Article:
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Location: Takoma Park, Maryland, United States

I'm now a 52-year-old American male raised as an Episcopalian, veteran of submarines, Peace Corps, and State Department. I like teaching people about what they can do with computers and have gotten by as an independent Microsoft trainer teaching networking, but I really hope to someday find a way to make a living traveling on my motorcycle, camping, and writing about places and people I meet along the way.

Tuesday, July 18, 2006

Prophecy or just smart as a whip?

Remember my earlier report of my conversation with Susan in MCC New York on July 3rd?

She was filling me in on some of the history of Syria, and told about how the son might lead Syria in a more enlightened direction? I wrote her a letter, and mailed it yesterday, speculating about how accurate what she had said might be. Imagine my surprise to read the on first page of today's Wall Street Journal reports of analysts saying the same thing.

There is a deal to be made with Syria. I think it has secretly been in the works for a long time. It might not be what Susan thinks and judging from what we've seen on the world stage recently, it might not be pretty.

I got to see a psychiatrist about my head injuries. Tonight was a third visit. He told me about how the brain heals and resolved some of my concerns about persistent bits of memory loss--that the problem should go away. He also hinted that it might be up to me to request a MRI, and that it will be easier to do so once I have medical insurance.

Returning home, I was just in time to catch the PBS special on recovering the text of Archimedes. What a story! What a shame if his science is being rediscovered on the eve of another dark age. Humans are seldom so stupid as when we try to solve our problems by force. The story was that Archimedes was killed by a roman soldier among the warring party that wassuppose to capture him for the Romans.

Reminded me of the book Once an Eagle and its key phrase:

"So in the Libyan Fable it is told that once an eagle, stricken with a dart, said when he saw the fashion of the shaft, with our own feathers, not by others' hands are we now smitten." --Aeschylus

Archimedes, whose improvements of the catapult, literally, kept the Romans at bay; killed by the sword, himself.

It's off the subject, perhaps, but while conservatives often nash their teeth upon hearing the name of Senator Frank Church, and ascribe blame to him for things that were already afoot due to previous misconduct, I would like to point out that he played a big role in forcing the DOD to improve the pay of servicemen at a time when it had remained stagnant for many years despite inflation and significant growth in the defense budget.

Friday, July 14, 2006

Air Power

I'm reading Stephen Budiansky's book, Air Power. There is a passage that describes the dropping of pamphlets that accelerated the end of WW I. The pamphlets told German soldiers that POW's captured by allied forces were treated in a humane manner and received the same daily rations allowances. The pamphlets then described the daily allowance to include marmalade and tobacco. WW I, the book says, ended largely because of mutinies in the German ranks and uprisings from citizens fed up with military leadership.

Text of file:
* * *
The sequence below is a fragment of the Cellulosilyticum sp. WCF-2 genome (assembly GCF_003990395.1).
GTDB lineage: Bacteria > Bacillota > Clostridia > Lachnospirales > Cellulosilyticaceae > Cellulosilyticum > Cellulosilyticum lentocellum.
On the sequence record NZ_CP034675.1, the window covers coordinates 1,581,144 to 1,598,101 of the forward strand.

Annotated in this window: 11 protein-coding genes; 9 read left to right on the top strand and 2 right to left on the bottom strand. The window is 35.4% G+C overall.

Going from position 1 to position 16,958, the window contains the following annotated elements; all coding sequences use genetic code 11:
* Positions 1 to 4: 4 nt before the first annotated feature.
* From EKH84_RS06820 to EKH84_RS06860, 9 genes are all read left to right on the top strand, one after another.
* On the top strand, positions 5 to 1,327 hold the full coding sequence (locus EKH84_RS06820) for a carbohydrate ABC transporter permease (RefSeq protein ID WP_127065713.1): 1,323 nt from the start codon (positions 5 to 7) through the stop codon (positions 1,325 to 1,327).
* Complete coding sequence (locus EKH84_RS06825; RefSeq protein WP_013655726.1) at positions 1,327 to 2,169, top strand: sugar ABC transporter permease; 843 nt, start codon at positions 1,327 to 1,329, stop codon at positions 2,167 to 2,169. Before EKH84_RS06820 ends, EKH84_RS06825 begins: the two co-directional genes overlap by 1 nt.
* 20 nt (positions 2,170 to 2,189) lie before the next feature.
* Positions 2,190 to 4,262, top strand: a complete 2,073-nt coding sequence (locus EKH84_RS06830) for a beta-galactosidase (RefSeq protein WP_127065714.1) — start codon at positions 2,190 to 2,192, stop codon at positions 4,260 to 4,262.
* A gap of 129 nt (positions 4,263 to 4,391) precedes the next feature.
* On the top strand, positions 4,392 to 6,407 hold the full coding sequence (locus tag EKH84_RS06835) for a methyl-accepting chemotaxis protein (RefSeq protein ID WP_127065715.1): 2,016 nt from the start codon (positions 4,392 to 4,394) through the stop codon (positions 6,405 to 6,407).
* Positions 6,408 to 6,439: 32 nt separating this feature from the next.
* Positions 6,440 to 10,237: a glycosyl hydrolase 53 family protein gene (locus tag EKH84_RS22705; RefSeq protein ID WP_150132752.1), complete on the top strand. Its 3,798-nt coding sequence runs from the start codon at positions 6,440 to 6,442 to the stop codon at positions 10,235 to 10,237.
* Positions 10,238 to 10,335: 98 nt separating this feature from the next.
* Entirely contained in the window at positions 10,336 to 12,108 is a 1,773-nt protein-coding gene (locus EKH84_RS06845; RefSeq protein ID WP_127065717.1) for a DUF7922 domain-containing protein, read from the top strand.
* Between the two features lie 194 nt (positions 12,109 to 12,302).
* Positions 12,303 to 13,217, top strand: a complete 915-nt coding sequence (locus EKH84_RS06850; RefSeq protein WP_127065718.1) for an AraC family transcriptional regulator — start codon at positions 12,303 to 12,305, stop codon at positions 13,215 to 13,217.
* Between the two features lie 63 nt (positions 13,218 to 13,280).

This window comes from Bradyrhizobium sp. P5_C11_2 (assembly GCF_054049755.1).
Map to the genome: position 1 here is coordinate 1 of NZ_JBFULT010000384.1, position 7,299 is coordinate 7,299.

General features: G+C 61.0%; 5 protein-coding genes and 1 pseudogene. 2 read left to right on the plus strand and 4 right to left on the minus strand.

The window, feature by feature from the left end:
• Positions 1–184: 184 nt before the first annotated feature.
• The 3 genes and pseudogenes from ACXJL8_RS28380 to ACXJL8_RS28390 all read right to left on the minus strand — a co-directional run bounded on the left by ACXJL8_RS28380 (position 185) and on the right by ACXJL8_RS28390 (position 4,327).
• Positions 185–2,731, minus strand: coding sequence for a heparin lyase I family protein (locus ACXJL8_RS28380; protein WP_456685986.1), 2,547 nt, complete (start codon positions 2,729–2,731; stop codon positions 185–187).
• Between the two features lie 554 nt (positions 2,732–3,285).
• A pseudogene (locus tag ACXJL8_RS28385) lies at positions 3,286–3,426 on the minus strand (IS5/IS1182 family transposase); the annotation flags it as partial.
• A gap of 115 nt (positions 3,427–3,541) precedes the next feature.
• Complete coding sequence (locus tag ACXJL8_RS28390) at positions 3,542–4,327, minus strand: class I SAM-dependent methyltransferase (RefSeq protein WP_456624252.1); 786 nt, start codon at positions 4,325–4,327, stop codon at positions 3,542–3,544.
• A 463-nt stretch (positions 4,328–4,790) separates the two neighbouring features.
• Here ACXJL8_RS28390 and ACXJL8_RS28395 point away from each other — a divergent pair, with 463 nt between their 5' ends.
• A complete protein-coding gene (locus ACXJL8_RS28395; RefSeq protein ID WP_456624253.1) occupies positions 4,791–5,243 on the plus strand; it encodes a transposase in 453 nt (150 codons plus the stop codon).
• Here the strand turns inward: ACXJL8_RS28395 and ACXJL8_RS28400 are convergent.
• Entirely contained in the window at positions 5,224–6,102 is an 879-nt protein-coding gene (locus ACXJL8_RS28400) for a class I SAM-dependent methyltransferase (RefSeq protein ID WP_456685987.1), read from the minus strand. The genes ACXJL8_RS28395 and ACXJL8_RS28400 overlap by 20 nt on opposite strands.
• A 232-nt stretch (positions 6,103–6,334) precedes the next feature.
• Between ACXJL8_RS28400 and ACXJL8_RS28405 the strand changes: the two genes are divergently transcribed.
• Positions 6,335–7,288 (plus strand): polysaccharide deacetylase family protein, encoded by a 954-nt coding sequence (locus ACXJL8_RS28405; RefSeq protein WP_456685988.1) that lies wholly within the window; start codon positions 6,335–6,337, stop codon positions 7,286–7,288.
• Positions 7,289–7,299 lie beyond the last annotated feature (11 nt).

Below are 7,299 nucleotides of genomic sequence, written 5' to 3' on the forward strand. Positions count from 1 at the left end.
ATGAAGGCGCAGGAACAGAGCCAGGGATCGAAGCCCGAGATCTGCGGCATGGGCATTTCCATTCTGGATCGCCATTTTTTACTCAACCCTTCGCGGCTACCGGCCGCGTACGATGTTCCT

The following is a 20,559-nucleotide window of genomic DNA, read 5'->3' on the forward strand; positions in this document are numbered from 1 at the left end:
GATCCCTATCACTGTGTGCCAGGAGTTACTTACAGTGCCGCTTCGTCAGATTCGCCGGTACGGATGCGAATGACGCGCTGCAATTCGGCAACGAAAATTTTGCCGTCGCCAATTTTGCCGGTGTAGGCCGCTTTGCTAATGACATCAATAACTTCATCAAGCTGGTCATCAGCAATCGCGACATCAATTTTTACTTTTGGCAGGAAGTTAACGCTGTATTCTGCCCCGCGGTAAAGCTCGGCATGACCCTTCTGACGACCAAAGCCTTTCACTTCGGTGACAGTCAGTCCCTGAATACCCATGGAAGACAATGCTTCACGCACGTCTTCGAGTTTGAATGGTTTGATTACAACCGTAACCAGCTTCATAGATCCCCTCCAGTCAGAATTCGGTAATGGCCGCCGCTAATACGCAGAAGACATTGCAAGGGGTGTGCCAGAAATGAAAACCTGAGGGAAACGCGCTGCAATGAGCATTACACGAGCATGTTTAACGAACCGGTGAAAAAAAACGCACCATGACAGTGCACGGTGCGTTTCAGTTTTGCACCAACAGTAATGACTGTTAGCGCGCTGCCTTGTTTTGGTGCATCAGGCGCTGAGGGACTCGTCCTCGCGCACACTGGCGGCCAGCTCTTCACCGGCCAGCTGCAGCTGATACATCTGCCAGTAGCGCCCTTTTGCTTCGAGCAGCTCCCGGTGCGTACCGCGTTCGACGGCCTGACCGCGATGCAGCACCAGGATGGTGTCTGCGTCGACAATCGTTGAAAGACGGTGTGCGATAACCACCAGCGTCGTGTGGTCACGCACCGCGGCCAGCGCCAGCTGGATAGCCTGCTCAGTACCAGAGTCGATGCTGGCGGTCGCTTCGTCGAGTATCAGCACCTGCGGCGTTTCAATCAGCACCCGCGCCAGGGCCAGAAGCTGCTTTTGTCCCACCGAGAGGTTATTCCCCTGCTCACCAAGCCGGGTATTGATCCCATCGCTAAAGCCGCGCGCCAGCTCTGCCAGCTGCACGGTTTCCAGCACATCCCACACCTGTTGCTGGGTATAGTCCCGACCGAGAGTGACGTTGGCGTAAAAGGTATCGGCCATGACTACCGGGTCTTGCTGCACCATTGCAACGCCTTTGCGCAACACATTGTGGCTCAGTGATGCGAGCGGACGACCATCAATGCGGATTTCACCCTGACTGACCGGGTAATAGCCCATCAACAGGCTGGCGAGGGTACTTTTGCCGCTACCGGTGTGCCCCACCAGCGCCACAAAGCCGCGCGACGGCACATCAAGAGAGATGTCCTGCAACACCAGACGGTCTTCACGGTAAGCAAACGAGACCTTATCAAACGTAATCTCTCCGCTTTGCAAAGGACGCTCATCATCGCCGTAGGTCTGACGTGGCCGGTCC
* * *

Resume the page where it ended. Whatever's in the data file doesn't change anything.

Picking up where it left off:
Interesting to see the contrasts in POW propaganda and to consider how the treatment of modern POW's works against our larger interests.

Monday, July 10, 2006

Susan's estate

Interesting rumor: I'm hearing from a couple of sources that Susan's father is asking the family trust fund, from which she borrowed some money to purchase her home, to foreclose on her. According to the pre-trial psychiatric documents, it was her father who first planted the notion that she might be incompetent, with the prosecutor. Interesting that this is happening on the eve of her expected release.

Karin, who takes care of the house for family members, says this is to get Susan a lower rate.

Saturday, July 08, 2006

Letter from Susan

Gosh, I have to get better at reading my mail. I got a letter from Susan, yesterday, and being on my way out, set it asside. I'm glad I ran across it this morning before it got burried under more bills.

Susan's letters have not always been fun to read. Those from Carswell were full of indignation and flailings, as one might expect, and after the first one there was seldom much that was new. The bright spots were when she spoke about the food service ladies and some of the religous leaders who got in to see them. So, it is nice to get letters that are not full of desperation.

One of the things that Susan pointed out, in this letter, that she had also mentioned when I visited on Monday, was how impressed she was that she had not already been forcibly medicated. She sees that as a reassurance--that we have a judiciary that is still largely independent of politicians and empowered to protect people in positions like hers.

Thursday, July 06, 2006

More Friends

One of the good things that has come out of living in Susan's basement has been all the wonderful people who I've met who are concerned with her situation. Tonight, I connected with somebody who had been reading about her on-line. Jack Cohen-Joppa is in town for an alternative energy conference. We met for dinner, and I got to hear about his involvement in the protests on the tracks at Colorado's Rocky Flats nuclear materials processing site.

I've been on the other side of the nuclear energy issue, but certainly share his interest in finding other sources of energy that are environmentally friendly. I also admire those who continue American traditions of activism and anyone who engages their mind and participates in public dialogs. Here's his signature line:

the Nuclear Resister
"a chronicle of hope"
P.O. Box 43383
Tucson AZ 85733
Now 25 years In Print!
- information about and support for imprisoned anti-nuclear and anti-war activists -
Jack & Felice Cohen-Joppa, editors
phone/fax (520)323-8697
email: nukeresister@igc.org US$15/year/US$20 Canada/US$25 overseas